⇒ Light spraying of mediums or varnishes act more like fixatives and drawings can remain prone to pigment lifting, but retain more of their dry media character. Heavier coats of varnish provide better protection, but can cause more change in color values, saturation and surface sheen.
Colored pencils are wax or oil based, which makes long term adhesion of subsequent varnishes and topcoats problematic. The oil and wax content also makes them sensitive to many organic solvents that are common in varnishes. In addition, colored pencils also contain additives such as thickeners, preservatives, humectants, and surfactants, whereby especially the latter can make them sensitive to water. Additionally, water borne acrylic products also require surfactants in their formulations and so are more likely to smear out a colored pencil drawing when it’s brush-coated with Polymer Varnish, for example. At the same time we know, however, that many artists use our acrylic mediums over colored pencils successfully and testing on a case by case basis would be necessary. Results can vary because there are many different types of colored pencils out there. Due to this variability we would consider this application experimental.
We have not done extensive adhesion tests of our varnishes on colored pencils and only sampled the adhesion of Archival Varnish Gloss on the oil based artist pencil by Faber-Castell and wax based pencil by Staedtler, which proved excellent after 2 weeks of drying.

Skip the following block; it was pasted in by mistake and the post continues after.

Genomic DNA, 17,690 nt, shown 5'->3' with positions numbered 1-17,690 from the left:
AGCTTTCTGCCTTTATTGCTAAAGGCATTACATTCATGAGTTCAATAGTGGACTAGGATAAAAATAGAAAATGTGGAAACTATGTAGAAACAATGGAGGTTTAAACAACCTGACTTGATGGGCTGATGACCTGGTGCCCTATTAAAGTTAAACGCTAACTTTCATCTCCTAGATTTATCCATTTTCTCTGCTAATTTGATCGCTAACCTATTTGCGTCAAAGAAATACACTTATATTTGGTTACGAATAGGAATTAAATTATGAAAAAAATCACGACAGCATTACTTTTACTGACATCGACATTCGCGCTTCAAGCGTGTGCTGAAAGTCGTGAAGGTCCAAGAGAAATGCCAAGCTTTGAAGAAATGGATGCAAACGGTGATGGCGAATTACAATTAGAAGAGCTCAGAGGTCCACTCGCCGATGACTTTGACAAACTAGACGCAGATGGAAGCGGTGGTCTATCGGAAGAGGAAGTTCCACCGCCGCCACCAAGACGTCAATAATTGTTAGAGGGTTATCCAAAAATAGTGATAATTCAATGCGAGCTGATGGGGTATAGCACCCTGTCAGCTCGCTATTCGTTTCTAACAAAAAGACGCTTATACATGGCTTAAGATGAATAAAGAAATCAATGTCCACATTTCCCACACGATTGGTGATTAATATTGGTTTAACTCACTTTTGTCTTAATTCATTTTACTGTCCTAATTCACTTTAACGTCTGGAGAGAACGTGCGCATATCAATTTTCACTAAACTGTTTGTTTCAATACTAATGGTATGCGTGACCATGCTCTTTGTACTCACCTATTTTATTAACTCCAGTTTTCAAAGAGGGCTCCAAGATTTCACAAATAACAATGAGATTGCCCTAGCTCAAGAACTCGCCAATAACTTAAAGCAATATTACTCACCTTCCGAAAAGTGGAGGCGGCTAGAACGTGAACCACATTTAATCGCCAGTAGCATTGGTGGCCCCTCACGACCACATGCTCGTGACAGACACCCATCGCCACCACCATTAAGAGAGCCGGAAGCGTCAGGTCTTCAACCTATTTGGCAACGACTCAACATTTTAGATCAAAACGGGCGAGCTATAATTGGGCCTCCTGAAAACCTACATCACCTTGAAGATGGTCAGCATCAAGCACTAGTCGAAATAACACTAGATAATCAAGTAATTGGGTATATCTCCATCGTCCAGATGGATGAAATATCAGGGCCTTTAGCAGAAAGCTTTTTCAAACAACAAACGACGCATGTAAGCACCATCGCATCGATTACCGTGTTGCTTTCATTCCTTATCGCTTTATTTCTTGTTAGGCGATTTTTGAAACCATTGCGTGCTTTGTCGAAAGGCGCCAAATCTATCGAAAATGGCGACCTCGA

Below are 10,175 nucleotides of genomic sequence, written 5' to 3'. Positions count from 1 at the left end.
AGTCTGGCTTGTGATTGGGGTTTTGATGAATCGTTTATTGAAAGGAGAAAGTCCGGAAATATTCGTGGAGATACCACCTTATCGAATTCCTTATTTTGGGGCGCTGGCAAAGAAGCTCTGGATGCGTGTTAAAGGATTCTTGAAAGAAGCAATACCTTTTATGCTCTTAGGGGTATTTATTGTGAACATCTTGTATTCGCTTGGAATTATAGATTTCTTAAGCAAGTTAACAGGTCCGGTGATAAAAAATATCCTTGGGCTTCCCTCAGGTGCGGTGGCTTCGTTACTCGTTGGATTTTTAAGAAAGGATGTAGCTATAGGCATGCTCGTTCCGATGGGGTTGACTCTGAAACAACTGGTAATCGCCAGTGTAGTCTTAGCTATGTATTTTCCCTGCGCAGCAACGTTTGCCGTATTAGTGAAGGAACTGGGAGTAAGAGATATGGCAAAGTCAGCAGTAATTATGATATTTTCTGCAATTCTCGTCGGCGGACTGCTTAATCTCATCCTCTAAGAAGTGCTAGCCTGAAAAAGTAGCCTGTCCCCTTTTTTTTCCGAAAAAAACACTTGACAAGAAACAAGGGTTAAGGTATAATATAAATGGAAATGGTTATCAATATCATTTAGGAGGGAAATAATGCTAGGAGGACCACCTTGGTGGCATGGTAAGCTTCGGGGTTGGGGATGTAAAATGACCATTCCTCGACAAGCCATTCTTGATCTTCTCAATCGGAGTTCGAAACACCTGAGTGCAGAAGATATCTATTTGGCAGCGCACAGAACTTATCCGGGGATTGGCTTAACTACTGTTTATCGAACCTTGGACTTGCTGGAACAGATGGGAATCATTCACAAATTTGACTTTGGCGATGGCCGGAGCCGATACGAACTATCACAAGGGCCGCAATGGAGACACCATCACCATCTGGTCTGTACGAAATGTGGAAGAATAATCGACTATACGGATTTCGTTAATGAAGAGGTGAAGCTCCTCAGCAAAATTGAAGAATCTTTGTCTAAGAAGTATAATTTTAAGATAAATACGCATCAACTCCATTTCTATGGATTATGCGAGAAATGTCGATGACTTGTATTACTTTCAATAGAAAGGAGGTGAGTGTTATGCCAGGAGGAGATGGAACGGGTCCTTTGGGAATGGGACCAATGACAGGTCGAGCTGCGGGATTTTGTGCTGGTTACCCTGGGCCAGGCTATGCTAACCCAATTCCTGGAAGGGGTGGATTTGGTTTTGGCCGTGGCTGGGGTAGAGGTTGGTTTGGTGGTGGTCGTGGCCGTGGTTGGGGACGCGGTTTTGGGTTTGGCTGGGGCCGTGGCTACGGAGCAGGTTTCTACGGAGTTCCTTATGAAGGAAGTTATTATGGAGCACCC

⇒ We do not recommend our varnishes over wax or oil based colored pencils, due to potential adhesion problems in the long run. For those who still want to varnish or topcoat colored pencils we would recommend to test first and check pencil manufacturers’ recommendations.
Pens & Markers
The variety in markers available to artists is tremendous so that case by case testing for potential sensitivities is unavoidable. Pens and markers can bleed when spray varnished and smear when brushed over. One might think that a permanent pen could be brushed over with a water based varnish and a pigmented (vs. ink) pen could be coated with a solvent based varnish without bleeding. We tested some twenty pens and markers and found:
- One really needs to test!
- Permanent pens and markers, whether ink or pigment-based, can smear and bleed significantly when coated with water based Polymer Varnish or Isolation Coat. We had similar results when testing alcohol inks with GOLDEN Acrylics and Varnishes.
- On paper substrates the Archival Varnish (and other solvent based varnishes and fixatives) can saturate the paper and cause ink to become very visible on the reverse of the paper, which is more relevant when varnishing works in sketch books where both sides of a paper contain artwork.
- Most artist-quality pens and markers that we tested did not bleed when sprayed with Archival Varnish but there can be a slight color shift in ink-based markers.
The label ‘permanent’ on markers also often leads to misunderstanding. On pens, like Sharpies for instance, this label refers to the fact that the pen marks are permanent on wearables when laundered or put in a dryer. It does not mean that these markers are lightfast, not even when varnished.
⇒ Artist-quality pens and markers tend to be least problematic when varnishing, but testing remains essential.